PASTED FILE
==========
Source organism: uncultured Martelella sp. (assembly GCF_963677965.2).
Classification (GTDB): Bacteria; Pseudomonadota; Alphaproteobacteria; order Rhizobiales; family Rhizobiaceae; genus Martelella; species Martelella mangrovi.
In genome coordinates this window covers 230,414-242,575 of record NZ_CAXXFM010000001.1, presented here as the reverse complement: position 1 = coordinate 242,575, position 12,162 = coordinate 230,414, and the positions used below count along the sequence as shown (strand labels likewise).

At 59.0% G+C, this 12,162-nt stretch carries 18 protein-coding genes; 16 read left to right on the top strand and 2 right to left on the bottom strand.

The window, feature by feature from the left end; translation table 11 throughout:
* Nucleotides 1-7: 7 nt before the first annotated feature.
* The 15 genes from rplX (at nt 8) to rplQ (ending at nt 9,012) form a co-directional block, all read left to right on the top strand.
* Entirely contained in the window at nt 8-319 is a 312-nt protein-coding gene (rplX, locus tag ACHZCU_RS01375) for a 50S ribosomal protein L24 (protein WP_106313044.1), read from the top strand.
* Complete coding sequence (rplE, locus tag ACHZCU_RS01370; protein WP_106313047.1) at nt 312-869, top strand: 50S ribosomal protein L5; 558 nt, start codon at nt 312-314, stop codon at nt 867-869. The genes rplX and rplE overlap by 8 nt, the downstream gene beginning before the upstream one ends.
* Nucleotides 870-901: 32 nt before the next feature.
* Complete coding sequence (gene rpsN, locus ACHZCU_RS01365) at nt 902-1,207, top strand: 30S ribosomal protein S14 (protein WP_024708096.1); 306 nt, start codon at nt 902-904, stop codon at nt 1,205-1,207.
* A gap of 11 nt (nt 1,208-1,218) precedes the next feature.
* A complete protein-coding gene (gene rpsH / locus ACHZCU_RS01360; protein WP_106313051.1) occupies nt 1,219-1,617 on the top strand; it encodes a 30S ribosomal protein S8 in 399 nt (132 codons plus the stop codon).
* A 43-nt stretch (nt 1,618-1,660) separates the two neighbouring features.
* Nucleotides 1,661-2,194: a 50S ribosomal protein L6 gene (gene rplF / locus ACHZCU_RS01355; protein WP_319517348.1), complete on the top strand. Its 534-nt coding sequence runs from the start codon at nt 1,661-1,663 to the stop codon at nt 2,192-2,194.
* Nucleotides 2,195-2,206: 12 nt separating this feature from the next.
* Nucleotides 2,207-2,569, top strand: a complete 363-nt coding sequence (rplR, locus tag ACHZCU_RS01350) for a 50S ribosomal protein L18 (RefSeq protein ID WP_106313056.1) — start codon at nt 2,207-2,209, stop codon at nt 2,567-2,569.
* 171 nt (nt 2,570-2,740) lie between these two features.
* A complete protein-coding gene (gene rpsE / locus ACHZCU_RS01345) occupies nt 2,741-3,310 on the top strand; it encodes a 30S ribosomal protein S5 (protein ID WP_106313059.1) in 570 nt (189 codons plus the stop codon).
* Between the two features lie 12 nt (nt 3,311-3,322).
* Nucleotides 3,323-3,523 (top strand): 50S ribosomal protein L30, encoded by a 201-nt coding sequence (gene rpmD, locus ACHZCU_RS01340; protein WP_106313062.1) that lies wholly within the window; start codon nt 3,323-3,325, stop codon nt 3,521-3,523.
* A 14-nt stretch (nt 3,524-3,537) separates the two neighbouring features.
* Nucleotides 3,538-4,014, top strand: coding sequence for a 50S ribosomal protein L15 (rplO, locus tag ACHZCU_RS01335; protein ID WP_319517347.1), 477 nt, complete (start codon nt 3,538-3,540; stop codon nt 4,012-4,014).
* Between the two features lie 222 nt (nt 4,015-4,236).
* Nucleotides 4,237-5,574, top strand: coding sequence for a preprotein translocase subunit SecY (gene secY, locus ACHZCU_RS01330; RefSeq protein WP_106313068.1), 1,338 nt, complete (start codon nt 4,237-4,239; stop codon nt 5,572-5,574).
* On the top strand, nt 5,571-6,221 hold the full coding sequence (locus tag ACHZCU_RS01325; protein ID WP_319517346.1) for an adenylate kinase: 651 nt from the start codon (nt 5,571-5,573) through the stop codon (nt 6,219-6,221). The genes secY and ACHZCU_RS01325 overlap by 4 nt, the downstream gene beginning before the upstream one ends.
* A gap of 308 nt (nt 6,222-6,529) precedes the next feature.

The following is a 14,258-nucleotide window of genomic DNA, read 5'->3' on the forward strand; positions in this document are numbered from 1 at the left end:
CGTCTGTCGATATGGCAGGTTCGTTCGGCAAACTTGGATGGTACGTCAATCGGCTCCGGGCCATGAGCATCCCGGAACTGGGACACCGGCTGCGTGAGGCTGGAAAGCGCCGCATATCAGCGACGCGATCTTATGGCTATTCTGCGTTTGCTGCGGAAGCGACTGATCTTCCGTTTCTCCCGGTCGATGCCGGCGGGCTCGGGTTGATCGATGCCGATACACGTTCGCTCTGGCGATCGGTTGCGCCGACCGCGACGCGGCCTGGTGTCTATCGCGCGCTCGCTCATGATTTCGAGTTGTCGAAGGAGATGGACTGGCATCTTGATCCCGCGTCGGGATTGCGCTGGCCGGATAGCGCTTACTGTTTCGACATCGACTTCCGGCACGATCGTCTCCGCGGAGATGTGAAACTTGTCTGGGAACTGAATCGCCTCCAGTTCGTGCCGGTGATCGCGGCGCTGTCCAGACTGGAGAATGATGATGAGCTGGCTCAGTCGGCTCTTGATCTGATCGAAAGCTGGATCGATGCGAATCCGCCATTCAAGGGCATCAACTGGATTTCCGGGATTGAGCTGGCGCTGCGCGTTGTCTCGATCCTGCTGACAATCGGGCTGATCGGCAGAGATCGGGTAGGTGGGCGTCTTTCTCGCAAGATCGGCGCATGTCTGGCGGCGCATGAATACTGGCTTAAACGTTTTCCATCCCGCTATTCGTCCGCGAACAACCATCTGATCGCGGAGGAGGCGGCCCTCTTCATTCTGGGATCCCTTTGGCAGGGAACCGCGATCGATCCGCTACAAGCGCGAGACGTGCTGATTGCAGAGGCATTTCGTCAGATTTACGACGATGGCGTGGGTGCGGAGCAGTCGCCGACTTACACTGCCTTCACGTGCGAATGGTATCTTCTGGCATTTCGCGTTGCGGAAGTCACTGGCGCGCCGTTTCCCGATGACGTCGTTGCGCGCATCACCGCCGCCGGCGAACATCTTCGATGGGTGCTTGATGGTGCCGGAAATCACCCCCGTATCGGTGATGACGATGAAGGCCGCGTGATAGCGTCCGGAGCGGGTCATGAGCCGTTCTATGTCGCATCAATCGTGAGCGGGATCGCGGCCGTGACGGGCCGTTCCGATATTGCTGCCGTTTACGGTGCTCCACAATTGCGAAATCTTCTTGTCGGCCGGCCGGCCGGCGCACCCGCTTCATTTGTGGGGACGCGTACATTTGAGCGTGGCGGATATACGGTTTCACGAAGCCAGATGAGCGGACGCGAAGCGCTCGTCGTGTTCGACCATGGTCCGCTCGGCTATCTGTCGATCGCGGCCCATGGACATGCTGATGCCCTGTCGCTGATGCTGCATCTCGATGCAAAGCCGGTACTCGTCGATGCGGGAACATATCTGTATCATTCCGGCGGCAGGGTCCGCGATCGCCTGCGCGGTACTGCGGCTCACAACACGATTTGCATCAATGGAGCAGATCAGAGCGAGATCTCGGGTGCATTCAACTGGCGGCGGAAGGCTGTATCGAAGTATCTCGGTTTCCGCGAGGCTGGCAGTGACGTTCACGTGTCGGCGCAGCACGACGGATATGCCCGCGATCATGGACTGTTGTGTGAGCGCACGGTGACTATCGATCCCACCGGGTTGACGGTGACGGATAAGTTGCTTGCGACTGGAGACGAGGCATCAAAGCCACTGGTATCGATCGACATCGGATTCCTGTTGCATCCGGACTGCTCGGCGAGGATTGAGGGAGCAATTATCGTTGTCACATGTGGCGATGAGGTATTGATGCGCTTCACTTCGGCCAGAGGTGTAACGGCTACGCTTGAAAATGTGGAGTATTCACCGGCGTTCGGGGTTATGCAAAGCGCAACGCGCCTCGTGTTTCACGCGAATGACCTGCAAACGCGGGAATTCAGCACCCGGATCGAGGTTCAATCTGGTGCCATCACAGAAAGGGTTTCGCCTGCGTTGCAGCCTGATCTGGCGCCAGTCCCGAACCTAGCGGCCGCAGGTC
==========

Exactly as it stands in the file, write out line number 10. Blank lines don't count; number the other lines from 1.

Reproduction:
* Nucleotides 870-901: 32 nt before the next feature.